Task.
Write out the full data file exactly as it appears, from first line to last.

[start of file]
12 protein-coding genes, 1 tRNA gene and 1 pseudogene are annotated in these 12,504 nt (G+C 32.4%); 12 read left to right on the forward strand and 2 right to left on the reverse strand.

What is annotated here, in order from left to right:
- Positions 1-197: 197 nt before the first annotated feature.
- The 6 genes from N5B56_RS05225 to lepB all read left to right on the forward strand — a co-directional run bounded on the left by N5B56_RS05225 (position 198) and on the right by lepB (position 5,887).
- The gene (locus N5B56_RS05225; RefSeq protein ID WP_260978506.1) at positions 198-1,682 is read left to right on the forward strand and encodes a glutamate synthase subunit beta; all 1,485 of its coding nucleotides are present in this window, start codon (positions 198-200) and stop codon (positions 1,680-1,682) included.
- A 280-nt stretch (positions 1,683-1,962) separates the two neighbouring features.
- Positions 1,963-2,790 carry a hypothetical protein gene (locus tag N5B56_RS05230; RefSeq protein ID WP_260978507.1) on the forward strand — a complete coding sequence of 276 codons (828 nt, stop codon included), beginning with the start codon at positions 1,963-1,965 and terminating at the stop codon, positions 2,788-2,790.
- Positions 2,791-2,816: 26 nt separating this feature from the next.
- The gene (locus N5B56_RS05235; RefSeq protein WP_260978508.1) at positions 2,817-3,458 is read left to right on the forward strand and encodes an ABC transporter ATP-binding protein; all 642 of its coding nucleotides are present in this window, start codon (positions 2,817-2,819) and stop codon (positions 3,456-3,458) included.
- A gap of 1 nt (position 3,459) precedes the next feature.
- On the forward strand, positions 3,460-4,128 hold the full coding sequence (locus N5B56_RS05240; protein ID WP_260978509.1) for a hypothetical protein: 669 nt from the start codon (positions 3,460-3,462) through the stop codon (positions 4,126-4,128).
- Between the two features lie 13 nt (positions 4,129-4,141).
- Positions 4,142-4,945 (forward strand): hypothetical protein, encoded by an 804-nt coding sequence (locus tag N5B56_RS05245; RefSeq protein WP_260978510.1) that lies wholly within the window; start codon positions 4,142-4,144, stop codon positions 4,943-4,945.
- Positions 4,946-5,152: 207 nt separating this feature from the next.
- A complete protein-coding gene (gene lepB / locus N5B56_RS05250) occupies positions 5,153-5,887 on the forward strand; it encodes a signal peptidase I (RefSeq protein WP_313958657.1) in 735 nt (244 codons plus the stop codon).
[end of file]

12 protein-coding genes, 1 tRNA gene and 1 pseudogene are annotated in these 12,504 nt (G+C 32.4%); 12 read left to right on the forward strand and 2 right to left on the reverse strand.

What is annotated here, in order from left to right:
- Positions 1-197: 197 nt before the first annotated feature.
- The 6 genes from N5B56_RS05225 to lepB all read left to right on the forward strand — a co-directional run bounded on the left by N5B56_RS05225 (position 198) and on the right by lepB (position 5,887).
- The gene (locus N5B56_RS05225; RefSeq protein ID WP_260978506.1) at positions 198-1,682 is read left to right on the forward strand and encodes a glutamate synthase subunit beta; all 1,485 of its coding nucleotides are present in this window, start codon (positions 198-200) and stop codon (positions 1,680-1,682) included.
- A 280-nt stretch (positions 1,683-1,962) separates the two neighbouring features.
- Positions 1,963-2,790 carry a hypothetical protein gene (locus tag N5B56_RS05230; RefSeq protein ID WP_260978507.1) on the forward strand — a complete coding sequence of 276 codons (828 nt, stop codon included), beginning with the start codon at positions 1,963-1,965 and terminating at the stop codon, positions 2,788-2,790.
- Positions 2,791-2,816: 26 nt separating this feature from the next.
- The gene (locus N5B56_RS05235; RefSeq protein WP_260978508.1) at positions 2,817-3,458 is read left to right on the forward strand and encodes an ABC transporter ATP-binding protein; all 642 of its coding nucleotides are present in this window, start codon (positions 2,817-2,819) and stop codon (positions 3,456-3,458) included.
- A gap of 1 nt (position 3,459) precedes the next feature.
- On the forward strand, positions 3,460-4,128 hold the full coding sequence (locus N5B56_RS05240; protein ID WP_260978509.1) for a hypothetical protein: 669 nt from the start codon (positions 3,460-3,462) through the stop codon (positions 4,126-4,128).
- Between the two features lie 13 nt (positions 4,129-4,141).
- Positions 4,142-4,945 (forward strand): hypothetical protein, encoded by an 804-nt coding sequence (locus tag N5B56_RS05245; RefSeq protein WP_260978510.1) that lies wholly within the window; start codon positions 4,142-4,144, stop codon positions 4,943-4,945.
- Positions 4,946-5,152: 207 nt separating this feature from the next.
- A complete protein-coding gene (gene lepB / locus N5B56_RS05250) occupies positions 5,153-5,887 on the forward strand; it encodes a signal peptidase I (RefSeq protein WP_313958657.1) in 735 nt (244 codons plus the stop codon).